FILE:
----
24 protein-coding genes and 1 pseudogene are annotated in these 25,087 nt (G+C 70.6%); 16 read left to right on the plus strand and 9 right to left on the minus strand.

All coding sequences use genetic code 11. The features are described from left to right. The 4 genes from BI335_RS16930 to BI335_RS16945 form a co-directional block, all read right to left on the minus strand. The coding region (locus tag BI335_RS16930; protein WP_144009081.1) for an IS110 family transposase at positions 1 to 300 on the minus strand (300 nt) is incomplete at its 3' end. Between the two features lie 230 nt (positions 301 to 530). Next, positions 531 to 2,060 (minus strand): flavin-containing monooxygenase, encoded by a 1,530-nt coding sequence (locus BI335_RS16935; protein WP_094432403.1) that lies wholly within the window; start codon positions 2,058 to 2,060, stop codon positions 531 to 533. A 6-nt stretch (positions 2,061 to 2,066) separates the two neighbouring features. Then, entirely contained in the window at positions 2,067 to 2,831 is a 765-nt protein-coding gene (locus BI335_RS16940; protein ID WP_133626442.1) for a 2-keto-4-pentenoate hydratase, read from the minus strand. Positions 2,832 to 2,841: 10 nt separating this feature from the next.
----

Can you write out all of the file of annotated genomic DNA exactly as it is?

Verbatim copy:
24 protein-coding genes and 1 pseudogene are annotated in these 25,087 nt (G+C 70.6%); 16 read left to right on the plus strand and 9 right to left on the minus strand.

All coding sequences use genetic code 11. The features are described from left to right. The 4 genes from BI335_RS16930 to BI335_RS16945 form a co-directional block, all read right to left on the minus strand. The coding region (locus tag BI335_RS16930; protein WP_144009081.1) for an IS110 family transposase at positions 1 to 300 on the minus strand (300 nt) is incomplete at its 3' end. Between the two features lie 230 nt (positions 301 to 530). Next, positions 531 to 2,060 (minus strand): flavin-containing monooxygenase, encoded by a 1,530-nt coding sequence (locus BI335_RS16935; protein WP_094432403.1) that lies wholly within the window; start codon positions 2,058 to 2,060, stop codon positions 531 to 533. A 6-nt stretch (positions 2,061 to 2,066) separates the two neighbouring features. Then, entirely contained in the window at positions 2,067 to 2,831 is a 765-nt protein-coding gene (locus BI335_RS16940; protein ID WP_133626442.1) for a 2-keto-4-pentenoate hydratase, read from the minus strand. Positions 2,832 to 2,841: 10 nt separating this feature from the next.